X-rays are also composed of photons of a much greater energy than those of visible light, or in other words, their wave-lengths are much smaller, thousands of times smaller in fact, than those of visible light.

But is it possible to determine such small wavelengths experimentally? It was difficult enough to do so for ordinary light. We had to have small obstacles or small apertures. Two pinholes very near to each other, showing diffraction for ordinary light, would have to be many thousands of times smaller and closer together to show diffraction for X-rays.

How then can we measure the wave-lengths of these rays? Nature herself comes to our aid.

A crystal is a conglomeration of atoms arranged at very short distances from each other on a perfectly regular plan. Our drawing shows a simple model of the structure of a crystal. Instead of minute apertures, there are extremely small obstacles formed by the atoms of the element, arranged very close to each other in absolutely regular order. The distances between the atoms, as found from the theory of the crystal structure, are so small that they might be expected to show the effect of diffraction for X-rays. Experiment proved that it is, in fact, possible to diffract the X-ray wave by means of these closely packed obstacles disposed in the regular three-dimensional arrangement occurring in a crystal.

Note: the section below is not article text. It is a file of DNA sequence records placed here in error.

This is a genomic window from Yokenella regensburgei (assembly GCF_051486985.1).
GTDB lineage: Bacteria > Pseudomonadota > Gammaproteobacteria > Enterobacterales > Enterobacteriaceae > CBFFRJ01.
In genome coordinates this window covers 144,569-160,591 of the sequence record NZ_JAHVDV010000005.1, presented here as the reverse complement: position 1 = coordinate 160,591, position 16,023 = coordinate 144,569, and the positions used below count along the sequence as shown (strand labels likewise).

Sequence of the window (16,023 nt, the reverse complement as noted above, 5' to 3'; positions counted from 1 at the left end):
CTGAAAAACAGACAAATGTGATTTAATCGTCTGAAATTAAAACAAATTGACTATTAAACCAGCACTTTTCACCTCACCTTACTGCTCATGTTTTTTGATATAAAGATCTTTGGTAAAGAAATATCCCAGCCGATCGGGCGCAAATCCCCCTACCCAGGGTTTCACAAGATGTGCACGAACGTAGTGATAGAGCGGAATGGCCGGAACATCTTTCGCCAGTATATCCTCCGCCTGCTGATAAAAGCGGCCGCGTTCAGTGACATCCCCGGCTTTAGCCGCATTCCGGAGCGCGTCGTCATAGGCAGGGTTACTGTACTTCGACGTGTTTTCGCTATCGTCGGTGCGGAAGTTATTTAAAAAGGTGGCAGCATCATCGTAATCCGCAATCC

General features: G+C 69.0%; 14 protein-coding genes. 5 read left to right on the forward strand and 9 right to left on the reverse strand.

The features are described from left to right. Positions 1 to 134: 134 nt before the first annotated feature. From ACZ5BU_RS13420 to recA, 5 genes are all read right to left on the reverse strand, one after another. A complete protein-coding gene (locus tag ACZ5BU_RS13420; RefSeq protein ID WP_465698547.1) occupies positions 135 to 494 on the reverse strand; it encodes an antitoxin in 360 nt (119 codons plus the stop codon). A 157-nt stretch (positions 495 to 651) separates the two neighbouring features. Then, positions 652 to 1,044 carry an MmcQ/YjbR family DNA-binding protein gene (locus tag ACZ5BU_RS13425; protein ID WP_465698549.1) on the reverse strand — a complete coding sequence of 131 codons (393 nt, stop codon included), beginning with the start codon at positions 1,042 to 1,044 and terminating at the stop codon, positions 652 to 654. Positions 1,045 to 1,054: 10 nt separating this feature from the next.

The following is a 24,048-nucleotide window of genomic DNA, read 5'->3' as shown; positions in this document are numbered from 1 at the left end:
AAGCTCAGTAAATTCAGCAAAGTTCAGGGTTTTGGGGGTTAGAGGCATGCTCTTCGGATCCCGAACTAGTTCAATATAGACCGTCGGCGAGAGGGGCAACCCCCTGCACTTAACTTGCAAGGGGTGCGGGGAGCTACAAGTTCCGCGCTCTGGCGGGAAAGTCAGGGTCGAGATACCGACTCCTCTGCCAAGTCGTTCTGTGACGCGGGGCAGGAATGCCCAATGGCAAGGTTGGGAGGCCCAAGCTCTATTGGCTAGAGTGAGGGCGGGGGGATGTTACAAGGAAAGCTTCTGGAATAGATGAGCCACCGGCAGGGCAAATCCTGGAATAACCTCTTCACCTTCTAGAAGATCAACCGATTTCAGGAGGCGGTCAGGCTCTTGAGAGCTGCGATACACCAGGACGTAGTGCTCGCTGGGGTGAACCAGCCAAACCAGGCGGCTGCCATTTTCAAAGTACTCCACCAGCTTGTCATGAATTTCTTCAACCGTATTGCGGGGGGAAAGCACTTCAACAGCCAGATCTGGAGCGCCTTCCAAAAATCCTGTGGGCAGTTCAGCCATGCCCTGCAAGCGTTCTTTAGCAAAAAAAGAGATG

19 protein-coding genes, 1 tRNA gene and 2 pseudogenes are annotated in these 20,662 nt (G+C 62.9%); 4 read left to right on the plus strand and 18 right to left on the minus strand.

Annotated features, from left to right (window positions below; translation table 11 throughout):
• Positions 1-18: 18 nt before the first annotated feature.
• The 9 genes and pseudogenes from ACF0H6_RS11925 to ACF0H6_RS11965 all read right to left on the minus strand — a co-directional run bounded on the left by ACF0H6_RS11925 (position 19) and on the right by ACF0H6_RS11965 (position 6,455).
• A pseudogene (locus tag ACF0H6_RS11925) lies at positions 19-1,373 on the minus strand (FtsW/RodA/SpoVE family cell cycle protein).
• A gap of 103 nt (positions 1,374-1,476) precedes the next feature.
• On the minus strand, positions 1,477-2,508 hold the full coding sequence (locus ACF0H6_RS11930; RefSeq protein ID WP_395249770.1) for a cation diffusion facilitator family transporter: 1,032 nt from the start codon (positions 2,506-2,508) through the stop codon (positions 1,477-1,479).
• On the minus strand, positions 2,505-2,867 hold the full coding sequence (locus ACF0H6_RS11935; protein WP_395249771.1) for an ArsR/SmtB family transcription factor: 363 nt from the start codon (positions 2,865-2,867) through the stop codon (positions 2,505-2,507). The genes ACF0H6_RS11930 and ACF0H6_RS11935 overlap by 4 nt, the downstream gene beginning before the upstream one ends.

Suppose that a beam of X-rays falls upon a crystal and, after passing through it, is recorded on a photographic plate. The plate then shows the diffraction pattern. Various methods have been used to study the X-ray spectra, to deduce data concerning the wavelength from the diffraction pattern. What has been said here in a few words would fill volumes if all theoretical and experimental details were set forth. In Plate III we give only one diffraction pattern obtained by one of the various methods. We again see the dark and light rings so characteristic of the wave theory. In the centre the non-diffracted ray is visible. If the crystal were not brought between the X-rays and the photographic plate, only the light spot in the centre would be seen. From photographs of this kind the wave-lengths of the X-ray spectra can be calculated and, on the other hand, if the wave-length is known, conclusions can be drawn about the structure of the crystal.

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FINAL COMMENTS

If a radiating body is placed before the prism, then the light it emits is split up into its components, revealing the spectrum characteristic of the emitting body. The spectrum of the light from the Sun is continuous throughout the visible range. Most elements, however, emit light that produce discrete lines as their spectra.

Each spectral line is produced by a light of a characteristic wavelength. It was possible to express these wavelengths through one simple mathematical formula. These wavelengths could be related to the energy of corresponding photons; and from there to characteristic energy levels of atoms emitting those photons. From this data, Bohr could then develop a model of the atom.

Photons of energies beyond the visible spectra also exist, such as, those of x-rays. Ingenious experiments have been devised to measure the energy of such photons.

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Einstein 1938: The Quanta of Light

Reference: Evolution of Physics